To earn an “A”, you need to go beyond the stated required tasks for each lab. Some ways to do this: additional measurements or a followup topic; enhanced discussion of the theory; more sophisticated fitting; and/or simulation of the effect under study. To earn an “A” you should incorporate something extra for at least three of the five labs. You can choose things that suit your taste or preference, or things that stretch your skills and knowledge, or develop some depth or followup measurement, dig into the theory one more level, or a mix. In fact, judging what interesting things go beyond the lab is a research skill in itself, and I'm happy to consult with you on some possibilities. Less preferred: an alternate path to an “A” is offered - have at least a good write-up of the basic tasks for a sixth lab.

The class grades will be kept on UMD's eGradebook online system so you can have up to the minute access to your scores, although final letter grades will be set as described above.

Homework: There will be intermittent reading and a few homework exercises. You are expected to do them well: not doing so could take your grade as discussed above down a notch. We will use the one-hour class time to focus on the data analysis and statistical methods of experimental physics, and some followup activities based on the labs you have done.

Time Requirements: The time expectation for this two-credit course is one hour of class and three hours in the lab each week and four additional hours some of which you may also choose to devote to work in the lab. Spending thirty minutes reviewing the material and another thirty minutes doing the reading and assignments BEFORE lab will be the most helpful in keeping the time commitment within these bounds. Taking advantage of discussions with classmates and the professor to ask questions is also an essential way to ensure the optimal use of your time. Not doing either of these will cause unnecessary time stress, will benefit you less, and result in lower quality work that requires more revisions.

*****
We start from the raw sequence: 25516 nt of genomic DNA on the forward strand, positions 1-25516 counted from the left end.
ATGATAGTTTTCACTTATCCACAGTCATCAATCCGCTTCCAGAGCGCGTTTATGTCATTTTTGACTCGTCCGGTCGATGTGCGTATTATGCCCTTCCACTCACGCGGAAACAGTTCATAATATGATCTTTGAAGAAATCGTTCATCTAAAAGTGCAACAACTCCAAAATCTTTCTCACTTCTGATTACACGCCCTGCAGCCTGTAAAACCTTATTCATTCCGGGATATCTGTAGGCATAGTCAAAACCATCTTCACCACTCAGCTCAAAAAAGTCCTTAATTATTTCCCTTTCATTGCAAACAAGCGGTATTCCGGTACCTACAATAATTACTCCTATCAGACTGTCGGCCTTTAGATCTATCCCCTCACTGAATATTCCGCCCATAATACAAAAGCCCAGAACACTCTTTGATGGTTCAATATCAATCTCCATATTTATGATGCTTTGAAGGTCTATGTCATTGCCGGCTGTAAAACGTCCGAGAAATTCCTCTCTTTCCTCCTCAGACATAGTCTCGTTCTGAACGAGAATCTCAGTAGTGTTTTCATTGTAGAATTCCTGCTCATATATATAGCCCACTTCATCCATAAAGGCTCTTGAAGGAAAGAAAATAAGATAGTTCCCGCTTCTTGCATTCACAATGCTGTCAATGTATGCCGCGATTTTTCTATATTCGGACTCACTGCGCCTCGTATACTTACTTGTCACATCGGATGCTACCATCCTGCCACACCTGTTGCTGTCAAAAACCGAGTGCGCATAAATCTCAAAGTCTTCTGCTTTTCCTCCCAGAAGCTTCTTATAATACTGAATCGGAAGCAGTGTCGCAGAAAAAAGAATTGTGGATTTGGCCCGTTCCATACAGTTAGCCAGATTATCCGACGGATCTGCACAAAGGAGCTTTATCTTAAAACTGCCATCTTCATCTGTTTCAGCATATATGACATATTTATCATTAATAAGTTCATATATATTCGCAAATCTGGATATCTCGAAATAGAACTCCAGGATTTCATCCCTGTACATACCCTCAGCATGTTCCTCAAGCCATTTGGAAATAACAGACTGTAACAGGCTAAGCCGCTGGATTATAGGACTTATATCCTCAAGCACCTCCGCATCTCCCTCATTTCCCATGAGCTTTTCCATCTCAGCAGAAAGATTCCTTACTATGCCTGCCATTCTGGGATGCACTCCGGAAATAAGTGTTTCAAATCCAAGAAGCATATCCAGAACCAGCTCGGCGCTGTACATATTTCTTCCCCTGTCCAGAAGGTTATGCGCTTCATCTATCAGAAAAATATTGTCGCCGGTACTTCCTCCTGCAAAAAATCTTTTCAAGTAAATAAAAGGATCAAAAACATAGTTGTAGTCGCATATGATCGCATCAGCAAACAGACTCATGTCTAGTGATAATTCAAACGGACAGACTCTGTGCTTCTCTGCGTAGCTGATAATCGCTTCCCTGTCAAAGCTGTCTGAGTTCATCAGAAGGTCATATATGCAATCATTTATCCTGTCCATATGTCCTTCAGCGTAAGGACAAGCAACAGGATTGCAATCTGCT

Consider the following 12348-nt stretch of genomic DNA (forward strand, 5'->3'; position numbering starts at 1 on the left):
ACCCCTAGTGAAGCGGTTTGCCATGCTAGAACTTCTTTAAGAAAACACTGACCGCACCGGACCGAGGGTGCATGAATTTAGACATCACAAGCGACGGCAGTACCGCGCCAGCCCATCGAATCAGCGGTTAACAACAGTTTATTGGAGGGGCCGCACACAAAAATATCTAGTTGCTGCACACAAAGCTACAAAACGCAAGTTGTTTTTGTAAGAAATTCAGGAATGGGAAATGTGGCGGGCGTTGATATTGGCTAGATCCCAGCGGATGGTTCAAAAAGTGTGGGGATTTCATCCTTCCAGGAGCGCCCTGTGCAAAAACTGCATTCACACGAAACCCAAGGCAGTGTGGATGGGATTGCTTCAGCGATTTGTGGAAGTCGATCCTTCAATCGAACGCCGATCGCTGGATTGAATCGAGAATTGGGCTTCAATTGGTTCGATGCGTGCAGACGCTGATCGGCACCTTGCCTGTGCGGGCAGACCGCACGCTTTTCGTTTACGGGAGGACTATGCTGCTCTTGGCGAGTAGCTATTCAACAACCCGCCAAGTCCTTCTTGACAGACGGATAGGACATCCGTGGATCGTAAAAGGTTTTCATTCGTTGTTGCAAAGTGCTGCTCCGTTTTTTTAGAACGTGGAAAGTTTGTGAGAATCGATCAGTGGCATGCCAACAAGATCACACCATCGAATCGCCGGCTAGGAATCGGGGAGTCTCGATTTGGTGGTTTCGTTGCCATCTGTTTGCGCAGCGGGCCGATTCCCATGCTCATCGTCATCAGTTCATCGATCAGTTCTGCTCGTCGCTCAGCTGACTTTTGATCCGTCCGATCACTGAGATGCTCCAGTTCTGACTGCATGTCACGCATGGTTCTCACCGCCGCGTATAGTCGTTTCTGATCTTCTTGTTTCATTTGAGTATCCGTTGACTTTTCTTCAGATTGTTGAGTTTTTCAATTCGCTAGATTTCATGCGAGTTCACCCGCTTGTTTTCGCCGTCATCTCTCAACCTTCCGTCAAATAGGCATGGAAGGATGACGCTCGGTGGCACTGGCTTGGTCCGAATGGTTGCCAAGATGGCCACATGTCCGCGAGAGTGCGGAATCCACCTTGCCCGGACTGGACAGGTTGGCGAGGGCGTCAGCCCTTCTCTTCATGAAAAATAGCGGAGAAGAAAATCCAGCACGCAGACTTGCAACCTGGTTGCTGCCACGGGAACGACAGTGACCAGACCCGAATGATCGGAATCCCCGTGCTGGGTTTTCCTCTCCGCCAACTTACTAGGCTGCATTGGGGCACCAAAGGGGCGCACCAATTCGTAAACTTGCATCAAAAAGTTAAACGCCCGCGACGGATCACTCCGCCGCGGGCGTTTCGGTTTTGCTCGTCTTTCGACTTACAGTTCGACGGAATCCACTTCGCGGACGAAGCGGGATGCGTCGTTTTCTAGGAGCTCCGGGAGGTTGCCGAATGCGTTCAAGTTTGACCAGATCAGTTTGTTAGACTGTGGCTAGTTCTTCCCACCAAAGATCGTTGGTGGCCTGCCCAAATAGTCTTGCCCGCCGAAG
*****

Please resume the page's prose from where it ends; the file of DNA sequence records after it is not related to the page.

Tests: This is a lab class, so no tests.

Software: Analyzing the data you collect in lab and making nice figures and plots from it is an important part of this class. There is not a specific tool required: see the class webpage for a list of usual suspects you might choose from. Use the tool you are most comfortable with to get the job done.

Students with Disabilities: It is the policy and practice of the University of Minnesota Duluth to create inclusive learning environments for all students, including students with disabilities. If there are aspects of this course that result in barriers to your inclusion or your ability to meet course requirements such as time limited exams, inaccessible web content, or the use of non-captioned videos, please notify the instructor as soon as possible. You are also encouraged to contact the Office of Disability Resources to discuss and arrange reasonable accommodations. Call 218-726-6130 or visit the Disability Resources web site at for more information.

Standard UMD academic policies: are in force and described online at